6. Cat8 (Category 8) Ethernet Cable
Cat8 ethernet cables have made big leaps in performance, both in terms of performance and speed. Cat8 ethernet cables can support frequencies of up to 2GHz (or 2000Mhz), which is more than twice that of Cat7.
What’s more, Cat8 ethernet cables can achieve speeds of up to 25Gbps for Cat8.1 and up to 40Gbps for Cat8.2. This is a huge upgrade in speed to its predecessors – especially since it can even support higher data transfer rates at shorter distances of up to 30 meters.
Cat8 ethernet cables are also designed to reduce interference to the bare minimum. This is done by using S/FTP, which means shielded with foiled twisted pairs. The way this shielding works is that the twisted pairs are wrapped in foil before being covered by a strong 4-pair braid screen, which is both flexible and highly durable. The braid design makes for better grounding, and generally allows for the highest performance of copper cables.
Like all other ethernet cables, Cat8 uses RJ45 connectors and is backward compatible.
All in all, chances are that you don’t really need a Cat8 ethernet cable, as it’s not very likely that your devices or internet plan can support speeds that high. Similarly to the Cat7, it’s best suited for industrial purposes. However, this doesn’t mean that hard-core gamers dreading lag won’t benefit from a nice Cat8 cable.
The Glanics Cat8 ethernet cable can provide you with speeds as fast as 40Gbps and bandwidth up to 2GHz – just as promised. These cables use that sturdy S/FTP shielding we talked about, which makes them pretty much interference-proof. They’re also waterproof and UV resistance, which makes them quite durable on the whole. Although the Cat8 cable is pricier than previous versions, it can really give you a boost in performance – given, of course, that all the other factors (devices, internet plan, etc.) are on board. You can get this cable in a number of different dimensions.
Which Cat Ethernet Cable Should I Get?
In the end, it all really depends on your devices, internet speed, and the needs of your workplace or household. For general use, you can be sure that anything between Cat5e and Cat6a will do just fine. For more serious purposes – like datacenters of large enterprise networks – Cat7 and Cat8 cables are a better choice due to their faster speeds, higher durability, and low interference rates.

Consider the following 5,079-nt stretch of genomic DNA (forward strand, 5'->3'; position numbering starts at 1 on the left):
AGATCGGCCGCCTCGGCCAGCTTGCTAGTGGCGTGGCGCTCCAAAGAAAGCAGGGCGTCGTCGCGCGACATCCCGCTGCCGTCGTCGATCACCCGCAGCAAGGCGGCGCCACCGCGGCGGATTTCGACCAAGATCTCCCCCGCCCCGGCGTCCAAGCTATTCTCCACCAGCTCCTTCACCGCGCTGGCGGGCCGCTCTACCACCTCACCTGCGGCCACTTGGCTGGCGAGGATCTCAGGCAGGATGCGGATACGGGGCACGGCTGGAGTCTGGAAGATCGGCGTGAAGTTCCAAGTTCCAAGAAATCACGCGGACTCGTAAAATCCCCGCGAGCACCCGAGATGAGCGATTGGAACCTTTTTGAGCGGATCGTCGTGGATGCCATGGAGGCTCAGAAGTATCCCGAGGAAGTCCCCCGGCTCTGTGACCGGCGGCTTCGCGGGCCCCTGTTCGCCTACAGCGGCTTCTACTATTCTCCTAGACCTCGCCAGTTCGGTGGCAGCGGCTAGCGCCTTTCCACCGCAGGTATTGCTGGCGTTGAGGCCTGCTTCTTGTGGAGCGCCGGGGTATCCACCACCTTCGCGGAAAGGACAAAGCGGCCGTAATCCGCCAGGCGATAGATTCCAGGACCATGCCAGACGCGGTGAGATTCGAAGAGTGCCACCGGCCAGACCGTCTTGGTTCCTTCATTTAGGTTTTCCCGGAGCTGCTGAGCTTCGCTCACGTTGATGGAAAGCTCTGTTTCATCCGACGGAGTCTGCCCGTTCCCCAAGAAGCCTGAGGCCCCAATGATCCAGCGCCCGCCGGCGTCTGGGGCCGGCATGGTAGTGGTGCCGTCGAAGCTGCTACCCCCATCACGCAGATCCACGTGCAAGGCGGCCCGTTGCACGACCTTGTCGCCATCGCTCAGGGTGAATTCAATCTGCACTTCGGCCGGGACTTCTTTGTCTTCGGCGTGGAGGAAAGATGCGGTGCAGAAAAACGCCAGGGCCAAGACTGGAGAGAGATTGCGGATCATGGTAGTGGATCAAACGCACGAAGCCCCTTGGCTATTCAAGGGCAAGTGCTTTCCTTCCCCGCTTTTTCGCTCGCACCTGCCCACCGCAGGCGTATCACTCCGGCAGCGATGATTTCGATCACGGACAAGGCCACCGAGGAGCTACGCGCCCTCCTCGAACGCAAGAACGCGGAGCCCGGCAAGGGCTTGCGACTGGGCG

Domain Name Sanity is a participant in the Amazon Services LLC Associates Program, an affiliate advertising program designed to provide a means for sites to earn advertising fees by advertising and linking to Amazon.com. As an Amazon Associate we earn from qualifying purchases. Amazon and the Amazon logo are trademarks of Amazon.com, Inc. or its affiliates.
Last updated on April 12, 2021. Pricing Information and Product Images obtained from Amazon Product Advertising API.
View Related Articles
So, what do our favorite gaming VPNs offer? Fast speeds, low pings, and good security. Plus, our recommendations are all great at bypassing geoblocks, so you’ll be able to play games or stream shows that are blocked in your country or area.
The best way to watch BBC iPlayer outside the UK is by using a VPN. Once you connect your PC, smartphone, or iPad (i.e. tablet) to the VPN, you’ll be able to connect to a UK server and directly access content. In this article, show you how you can use a VPN to watch BBC iPlayer from anywhere in the world.
So you finally decide to get a VPN, and begin to scour the internet for the best option for your needs. However, you keep coming across terminology that’s somewhat beyond you. What’s the meaning of all those features and technology that different VPNs are equipped with?